Campus MinistryNancy Frazier O'Brien
Catholic News Service
Participation in campus ministry programs increases the likelihood that college men will consider a vocation to the priesthood and plays a significant role in other aspects of Catholics' faith lives after college, according to a new study from the Center for Applied Research in the Apostolate at Georgetown University in Washington.
The study by CARA researchers Paul Perl and Bryan T. Froehle said campus ministry participation increased the frequency with which Catholics currently attend Mass, the level of involvement in parish and other religious activities and the likelihood that they had donated money to a parish or other church organization.
Some of the differences were significantly larger for those who attended non-Catholic colleges than for those who attended Catholic schools.
"This survey shows the importance of campus ministry activities in the day-to-day lives of Catholics," said Perl in a July 1 statement. "We see that involvement on a college campus with church-related activities opens people up to a new level of commitment to their church."
Based on telephone interviews with 1,203 college-educated Americans who identified themselves as Catholics, the survey divided the respondents into four groups: those who attended a Catholic college and participated in campus ministry (5 percent of the total); those who did not attend a Catholic college but participated in campus ministry (10 percent); those who attended a Catholic college but did not participate in campus ministry (12 percent); and those who did not attend a Catholic college or participate in campus ministry (73 percent).
Depending on the subgroup cited, the margin of error for the survey ranged from plus or minus 3.3 percentage points to as high as 13 percentage points.
The CARA study found little relationship between present Mass attendance and campus ministry participation for those who attended Catholic colleges.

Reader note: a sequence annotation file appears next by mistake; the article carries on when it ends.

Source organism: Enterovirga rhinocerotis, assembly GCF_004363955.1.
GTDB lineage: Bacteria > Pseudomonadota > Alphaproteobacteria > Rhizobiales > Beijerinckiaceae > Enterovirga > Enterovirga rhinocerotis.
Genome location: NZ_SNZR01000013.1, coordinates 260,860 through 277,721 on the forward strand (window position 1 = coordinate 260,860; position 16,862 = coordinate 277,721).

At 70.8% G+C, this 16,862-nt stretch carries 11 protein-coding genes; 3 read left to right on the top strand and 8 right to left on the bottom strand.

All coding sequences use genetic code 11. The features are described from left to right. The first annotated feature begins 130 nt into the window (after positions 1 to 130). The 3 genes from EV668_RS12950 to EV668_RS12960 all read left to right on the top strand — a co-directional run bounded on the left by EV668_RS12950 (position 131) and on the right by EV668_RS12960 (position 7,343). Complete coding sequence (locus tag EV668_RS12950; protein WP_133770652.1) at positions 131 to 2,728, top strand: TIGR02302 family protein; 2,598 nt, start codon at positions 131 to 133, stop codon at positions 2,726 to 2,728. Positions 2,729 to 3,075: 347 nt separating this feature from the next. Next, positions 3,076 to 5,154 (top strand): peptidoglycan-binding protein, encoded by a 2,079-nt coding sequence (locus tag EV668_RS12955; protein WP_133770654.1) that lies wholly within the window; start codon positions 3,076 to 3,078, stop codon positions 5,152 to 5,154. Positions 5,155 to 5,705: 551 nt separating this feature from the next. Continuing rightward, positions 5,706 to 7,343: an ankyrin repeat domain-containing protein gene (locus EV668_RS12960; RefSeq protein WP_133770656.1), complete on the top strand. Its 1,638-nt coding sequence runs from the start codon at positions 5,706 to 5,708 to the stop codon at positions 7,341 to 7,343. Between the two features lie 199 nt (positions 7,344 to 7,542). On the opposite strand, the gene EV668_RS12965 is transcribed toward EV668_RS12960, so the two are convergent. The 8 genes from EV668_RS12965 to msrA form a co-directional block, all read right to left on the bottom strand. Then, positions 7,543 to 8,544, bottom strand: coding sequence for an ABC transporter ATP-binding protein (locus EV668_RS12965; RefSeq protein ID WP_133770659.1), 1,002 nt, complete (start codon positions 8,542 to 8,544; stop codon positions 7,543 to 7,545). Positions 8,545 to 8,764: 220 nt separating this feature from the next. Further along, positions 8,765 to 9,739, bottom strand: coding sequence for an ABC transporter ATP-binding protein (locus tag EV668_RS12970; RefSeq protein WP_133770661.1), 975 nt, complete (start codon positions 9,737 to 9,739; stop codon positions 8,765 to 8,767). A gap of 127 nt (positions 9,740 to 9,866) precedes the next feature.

But among those who attended non-Catholic colleges, 81percent of those who participated in campus ministry said they currently attend Mass at least a few times a month, compared to 62 percent of those who did not participate in campus ministry.
Similarly, 72 percent of those who participated in campus ministry at a non-Catholic college said they are at least "a little involved" in parish and other religious activities, compared to 54 percent of those who did not participate in campus ministry.
Asked whether their household had donated to a Catholic parish or other Catholic organization during the previous year, 91 percent of campus ministry participants and 76 percent of nonparticipants at non-Catholic colleges said they had. The difference for those who attended Catholic colleges was not statistically significant, the CARA researchers said.
Among men who attended a Catholic college, 63 percent of campus ministry participants said they had given at least some consideration to becoming a priest or religious brother at some point in their lives. In comparison, only 37 percent of nonparticipants gave it any consideration.
Nearly half (48 percent) of men who attended non-Catholic colleges but participated in campus ministry programs had considered a vocation, while only 21 percent of those who did not participate in campus ministry had considered one.
For women, the survey found, the likelihood of considering a vocation to the religious life was more closely linked to attendance at a Catholic college than to participation in campus ministry.
Campus ministry participants also were significantly more likely than nonparticipants to report that they had encouraged another person to pursue a vocation.
The report -- titled "Exploring the Impact of Campus Ministry on Catholics in the United States" -- was commissioned by the U.S. Conference of Catholic Bishops' Secretariat for Education.
In a note at the end of the report, the CARA researchers said that "the existence of correlations between campus ministry participation and several aspects of religious commitment does not necessarily mean that the former has caused the latter."
"For example, it is possible that the reason some Catholics participated in campus ministry in college while others did not is that the participants were relatively more religiously committed than nonparticipants to begin with and that their participation did not further increase their relatively stronger religious commitment," they said.